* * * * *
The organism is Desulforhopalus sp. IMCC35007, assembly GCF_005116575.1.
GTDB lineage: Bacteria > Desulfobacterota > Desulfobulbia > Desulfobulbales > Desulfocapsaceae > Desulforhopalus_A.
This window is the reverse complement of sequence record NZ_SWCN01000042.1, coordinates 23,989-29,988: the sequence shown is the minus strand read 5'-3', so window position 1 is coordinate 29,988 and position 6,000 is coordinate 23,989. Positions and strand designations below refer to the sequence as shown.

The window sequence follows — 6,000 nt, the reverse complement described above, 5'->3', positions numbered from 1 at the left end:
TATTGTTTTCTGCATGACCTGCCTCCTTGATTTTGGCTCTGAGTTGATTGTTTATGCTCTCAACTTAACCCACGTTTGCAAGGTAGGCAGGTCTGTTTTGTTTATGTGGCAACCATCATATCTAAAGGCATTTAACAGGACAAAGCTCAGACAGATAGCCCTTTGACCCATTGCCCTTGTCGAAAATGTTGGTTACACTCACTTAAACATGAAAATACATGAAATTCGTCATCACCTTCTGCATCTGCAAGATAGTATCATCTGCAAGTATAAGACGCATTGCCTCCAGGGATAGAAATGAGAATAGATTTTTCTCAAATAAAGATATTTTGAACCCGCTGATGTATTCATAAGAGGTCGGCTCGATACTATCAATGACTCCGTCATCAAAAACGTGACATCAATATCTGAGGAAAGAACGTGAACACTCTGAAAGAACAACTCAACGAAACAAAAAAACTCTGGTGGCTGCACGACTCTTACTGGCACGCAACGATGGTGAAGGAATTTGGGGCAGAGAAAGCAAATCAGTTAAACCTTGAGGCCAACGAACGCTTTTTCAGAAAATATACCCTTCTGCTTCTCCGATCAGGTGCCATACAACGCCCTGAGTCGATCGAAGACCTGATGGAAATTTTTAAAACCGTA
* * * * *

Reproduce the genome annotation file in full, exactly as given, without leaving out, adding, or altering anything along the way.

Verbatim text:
The organism is Desulforhopalus sp. IMCC35007, assembly GCF_005116575.1.
GTDB lineage: Bacteria > Desulfobacterota > Desulfobulbia > Desulfobulbales > Desulfocapsaceae > Desulforhopalus_A.
This window is the reverse complement of sequence record NZ_SWCN01000042.1, coordinates 23,989-29,988: the sequence shown is the minus strand read 5'-3', so window position 1 is coordinate 29,988 and position 6,000 is coordinate 23,989. Positions and strand designations below refer to the sequence as shown.

The window sequence follows — 6,000 nt, the reverse complement described above, 5'->3', positions numbered from 1 at the left end:
TATTGTTTTCTGCATGACCTGCCTCCTTGATTTTGGCTCTGAGTTGATTGTTTATGCTCTCAACTTAACCCACGTTTGCAAGGTAGGCAGGTCTGTTTTGTTTATGTGGCAACCATCATATCTAAAGGCATTTAACAGGACAAAGCTCAGACAGATAGCCCTTTGACCCATTGCCCTTGTCGAAAATGTTGGTTACACTCACTTAAACATGAAAATACATGAAATTCGTCATCACCTTCTGCATCTGCAAGATAGTATCATCTGCAAGTATAAGACGCATTGCCTCCAGGGATAGAAATGAGAATAGATTTTTCTCAAATAAAGATATTTTGAACCCGCTGATGTATTCATAAGAGGTCGGCTCGATACTATCAATGACTCCGTCATCAAAAACGTGACATCAATATCTGAGGAAAGAACGTGAACACTCTGAAAGAACAACTCAACGAAACAAAAAAACTCTGGTGGCTGCACGACTCTTACTGGCACGCAACGATGGTGAAGGAATTTGGGGCAGAGAAAGCAAATCAGTTAAACCTTGAGGCCAACGAACGCTTTTTCAGAAAATATACCCTTCTGCTTCTCCGATCAGGTGCCATACAACGCCCTGAGTCGATCGAAGACCTGATGGAAATTTTTAAAACCGTA